I loved it. Fun, funny, dramatic, ridiculous, violent and surprising. So much fun, it is a film that doesn’t take itself too seriously and, as an audience member, you shouldn’t either. It ups the ante a lot, and keeps you guessing most of the time. If you like Korean films, see it. If you haven’t watched Korean films, this is a good one to start with.
A Hard Day is screening at 6:30pm on Thursday August 7 at Hoyts and on Sunday August 17 at the Capitol. Book tickets at MIFF or call 9662 3722
Japan/Russia/Korea 102 Mins
Giovanni and his family live of a small island in Japan. He and his brothers are named after characters in his father’s favourite book. After Japan surrenders at the end of World War II, the community needs to deal with being taken over by the Soviets and what this means for their lives, being separated from loved ones and taken from their home.
It’s a beautiful story with stunning animation, although at times it pushes well into sentimental, melodramatic territory. I think it would be a good and fun teaching tool for younger year levels learning about the less reported parts of World War II.
Giovanni’s Island is screening at 11am on Sunday August 10 and on Sunday August 17 at ACMI. Book tickets at MIFF or call 9662 3722
Denmark/Norway/Sweden 116 Mins
When Nils (Stellan Skarsgard), self-made man who runs a company keeping mountain roads cleared of snow using magnificent snow blowing trucks, learns that his son has died of an apparent drug overdose, he cannot believe it. He falls apart; until he learns that it was all a plot by a crime group and he sets out for revenge. Bloody revenge. He works his way up, aiming to take it right to the boss, Greven(Pal Sverre Hagen), a psychopathic vegan who inherited his crime empire. Add in the Serbian mafia and you have a great film.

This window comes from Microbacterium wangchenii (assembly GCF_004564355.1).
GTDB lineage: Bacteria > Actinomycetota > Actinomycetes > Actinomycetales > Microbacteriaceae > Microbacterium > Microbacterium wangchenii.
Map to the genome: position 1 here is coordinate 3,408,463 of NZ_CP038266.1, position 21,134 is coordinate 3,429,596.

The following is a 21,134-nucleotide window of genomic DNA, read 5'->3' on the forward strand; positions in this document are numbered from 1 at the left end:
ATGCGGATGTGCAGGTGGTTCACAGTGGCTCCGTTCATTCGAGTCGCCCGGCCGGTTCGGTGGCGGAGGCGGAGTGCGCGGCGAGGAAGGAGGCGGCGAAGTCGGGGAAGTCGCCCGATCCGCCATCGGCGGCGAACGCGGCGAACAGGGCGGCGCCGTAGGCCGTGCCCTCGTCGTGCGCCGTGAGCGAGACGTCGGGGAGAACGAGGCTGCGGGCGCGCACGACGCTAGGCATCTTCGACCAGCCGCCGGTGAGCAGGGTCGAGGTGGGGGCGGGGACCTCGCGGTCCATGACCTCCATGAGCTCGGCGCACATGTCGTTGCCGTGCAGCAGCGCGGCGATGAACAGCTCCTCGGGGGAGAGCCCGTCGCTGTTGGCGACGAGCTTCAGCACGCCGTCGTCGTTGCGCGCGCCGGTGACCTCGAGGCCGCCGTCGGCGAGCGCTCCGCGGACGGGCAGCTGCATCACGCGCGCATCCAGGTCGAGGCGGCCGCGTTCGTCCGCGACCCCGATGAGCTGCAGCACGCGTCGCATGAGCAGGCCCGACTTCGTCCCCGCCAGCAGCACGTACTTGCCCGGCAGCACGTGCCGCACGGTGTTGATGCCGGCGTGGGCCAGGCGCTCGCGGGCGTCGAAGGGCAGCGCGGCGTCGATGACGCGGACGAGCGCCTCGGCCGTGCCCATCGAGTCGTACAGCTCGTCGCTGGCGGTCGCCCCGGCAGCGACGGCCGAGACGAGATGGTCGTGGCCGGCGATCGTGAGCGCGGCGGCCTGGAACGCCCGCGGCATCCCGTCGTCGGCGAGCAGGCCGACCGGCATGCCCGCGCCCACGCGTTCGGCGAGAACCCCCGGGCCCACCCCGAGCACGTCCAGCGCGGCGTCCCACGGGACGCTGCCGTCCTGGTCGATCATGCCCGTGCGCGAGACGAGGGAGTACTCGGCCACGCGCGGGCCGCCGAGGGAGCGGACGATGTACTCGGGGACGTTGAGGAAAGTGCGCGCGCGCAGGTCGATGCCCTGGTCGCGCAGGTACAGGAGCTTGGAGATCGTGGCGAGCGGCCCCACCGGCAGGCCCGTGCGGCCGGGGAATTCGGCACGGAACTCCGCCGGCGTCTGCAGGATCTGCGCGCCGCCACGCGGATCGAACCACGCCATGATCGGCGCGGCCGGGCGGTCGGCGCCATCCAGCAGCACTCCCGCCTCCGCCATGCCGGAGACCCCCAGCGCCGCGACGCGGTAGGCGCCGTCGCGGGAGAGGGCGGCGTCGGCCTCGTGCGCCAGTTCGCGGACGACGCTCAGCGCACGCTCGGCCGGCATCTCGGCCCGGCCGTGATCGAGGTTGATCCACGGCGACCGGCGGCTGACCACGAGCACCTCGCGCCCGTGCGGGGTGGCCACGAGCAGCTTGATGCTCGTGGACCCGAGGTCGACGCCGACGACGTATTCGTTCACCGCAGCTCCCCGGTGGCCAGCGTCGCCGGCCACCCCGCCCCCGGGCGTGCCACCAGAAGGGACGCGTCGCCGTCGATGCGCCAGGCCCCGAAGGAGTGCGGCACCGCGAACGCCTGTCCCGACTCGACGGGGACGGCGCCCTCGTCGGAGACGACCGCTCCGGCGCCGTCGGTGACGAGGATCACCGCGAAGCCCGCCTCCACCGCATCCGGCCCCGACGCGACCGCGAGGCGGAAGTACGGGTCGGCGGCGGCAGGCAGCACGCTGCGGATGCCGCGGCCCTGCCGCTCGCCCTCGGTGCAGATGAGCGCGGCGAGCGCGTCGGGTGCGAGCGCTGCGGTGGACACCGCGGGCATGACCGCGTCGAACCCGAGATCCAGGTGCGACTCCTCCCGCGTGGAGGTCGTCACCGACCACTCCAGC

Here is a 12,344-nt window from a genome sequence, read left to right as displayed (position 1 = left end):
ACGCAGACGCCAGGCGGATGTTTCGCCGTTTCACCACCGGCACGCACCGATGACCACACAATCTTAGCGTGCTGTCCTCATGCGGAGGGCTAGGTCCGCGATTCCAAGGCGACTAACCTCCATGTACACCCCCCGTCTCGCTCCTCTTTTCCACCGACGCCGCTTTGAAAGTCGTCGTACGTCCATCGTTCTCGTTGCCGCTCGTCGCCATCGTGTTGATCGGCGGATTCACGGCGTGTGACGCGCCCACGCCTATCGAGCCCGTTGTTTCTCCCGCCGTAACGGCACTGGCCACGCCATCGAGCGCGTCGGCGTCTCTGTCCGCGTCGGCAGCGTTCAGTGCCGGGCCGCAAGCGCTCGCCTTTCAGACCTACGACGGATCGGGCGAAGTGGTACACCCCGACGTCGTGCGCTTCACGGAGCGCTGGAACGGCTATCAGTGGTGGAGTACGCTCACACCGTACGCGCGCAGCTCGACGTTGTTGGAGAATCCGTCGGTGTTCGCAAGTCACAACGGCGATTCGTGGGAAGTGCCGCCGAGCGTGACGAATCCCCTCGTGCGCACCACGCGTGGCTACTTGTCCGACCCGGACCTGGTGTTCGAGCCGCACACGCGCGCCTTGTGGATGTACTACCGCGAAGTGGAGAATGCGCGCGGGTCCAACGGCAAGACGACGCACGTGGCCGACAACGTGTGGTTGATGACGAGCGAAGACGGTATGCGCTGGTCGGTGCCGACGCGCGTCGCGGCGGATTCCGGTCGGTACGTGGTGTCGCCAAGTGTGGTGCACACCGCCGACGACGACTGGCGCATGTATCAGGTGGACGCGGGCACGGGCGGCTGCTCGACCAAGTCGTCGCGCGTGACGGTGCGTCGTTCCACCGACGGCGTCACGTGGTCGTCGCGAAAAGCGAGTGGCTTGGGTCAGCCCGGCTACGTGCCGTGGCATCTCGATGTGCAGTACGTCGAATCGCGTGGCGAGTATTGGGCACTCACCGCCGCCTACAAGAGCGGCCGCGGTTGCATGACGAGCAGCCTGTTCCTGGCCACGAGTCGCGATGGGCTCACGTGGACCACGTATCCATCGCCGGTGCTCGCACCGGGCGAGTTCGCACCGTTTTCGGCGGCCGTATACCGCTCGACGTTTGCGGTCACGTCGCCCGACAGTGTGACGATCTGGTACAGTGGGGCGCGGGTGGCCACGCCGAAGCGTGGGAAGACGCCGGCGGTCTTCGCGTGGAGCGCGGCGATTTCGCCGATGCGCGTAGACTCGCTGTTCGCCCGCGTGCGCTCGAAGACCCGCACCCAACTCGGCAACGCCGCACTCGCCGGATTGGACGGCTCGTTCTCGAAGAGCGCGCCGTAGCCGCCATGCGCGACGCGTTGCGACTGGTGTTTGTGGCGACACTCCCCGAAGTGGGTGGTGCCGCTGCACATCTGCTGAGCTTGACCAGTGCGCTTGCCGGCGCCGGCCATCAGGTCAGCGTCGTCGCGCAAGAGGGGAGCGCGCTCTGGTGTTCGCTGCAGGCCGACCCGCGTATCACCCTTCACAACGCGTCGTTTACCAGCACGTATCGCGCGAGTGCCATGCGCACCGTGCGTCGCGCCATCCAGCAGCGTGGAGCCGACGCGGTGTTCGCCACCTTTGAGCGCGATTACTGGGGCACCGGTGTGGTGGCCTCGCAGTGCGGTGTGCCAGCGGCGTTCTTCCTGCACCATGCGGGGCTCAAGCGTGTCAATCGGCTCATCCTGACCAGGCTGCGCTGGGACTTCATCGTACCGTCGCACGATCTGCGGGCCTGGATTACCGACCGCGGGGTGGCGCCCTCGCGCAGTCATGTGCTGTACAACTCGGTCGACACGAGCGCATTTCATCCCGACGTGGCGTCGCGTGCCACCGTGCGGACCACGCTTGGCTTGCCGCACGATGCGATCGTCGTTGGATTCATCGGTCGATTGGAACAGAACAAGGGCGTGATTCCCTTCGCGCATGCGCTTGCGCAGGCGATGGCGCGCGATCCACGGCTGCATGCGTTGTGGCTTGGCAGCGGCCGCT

In some ways, this is like two different films; there is the serious Nils played with the sense of anger of a man who has lost everything and will not rest until he gets satisfaction. Then there is the over-the-top, almost slapstick insanity of Greven, who is so utterly ridiculous in his short temper and violence that it is totally hilarious. What you end up with is a film that has an excellent balance of grief, violence and humour, and is a must see for anyone with a slightly twisted, black sense of humour.
In Order of Disappearance is screening at 9:15pm on Sunday August 10 and at 9pm at the Forum and on Wednesday August 13 at the Capitol. Book tickets at MIFF or call 9662 3722
Japan 130 Mins
Reiji (Toma Ikuta) is a hopeless policeman, who is fired then rehired as a mole to go into a Yakuza organisation and weed out the drug importers. Along the way, he befriends one of the main guys in the organisation, (who, perhaps naively, does not believe his family deals in drugs), battles repeatedly with a mysterious, short, bald villain with diamond-covered teeth, and finally loses his virginity to the policewoman he loves in an uncomfortable scene (he walks away without forcing himself on her, but geez it had unneccessary sexual aggression that almost ruined the film).
By director Takashi Miike who directed Ace Attorney that screened at MIFF a few years ago, The Mole Song was the one film that I was determined to not miss this year. Based on a manga book, like Ace Attorney, it mixes film with animation in a ridiculous fashion. It’s violent, but wonderfully so. It was really disappointing that Reiji came on so strong in the sex scene (especially because it would have been possibly even more funny played in other ways), but once she took the upper hand, even that scene became humourous. It was long, but I didn’t mind that at all. I just love the insanity of it.
The Mole Song – Undercover Agent Reiji is screening at 8:45pm on Wednesday August 6 at Hoyts and at 6:15pm on Saturday August 9 at the Capitol. Book tickets at MIFF or call 9662 3722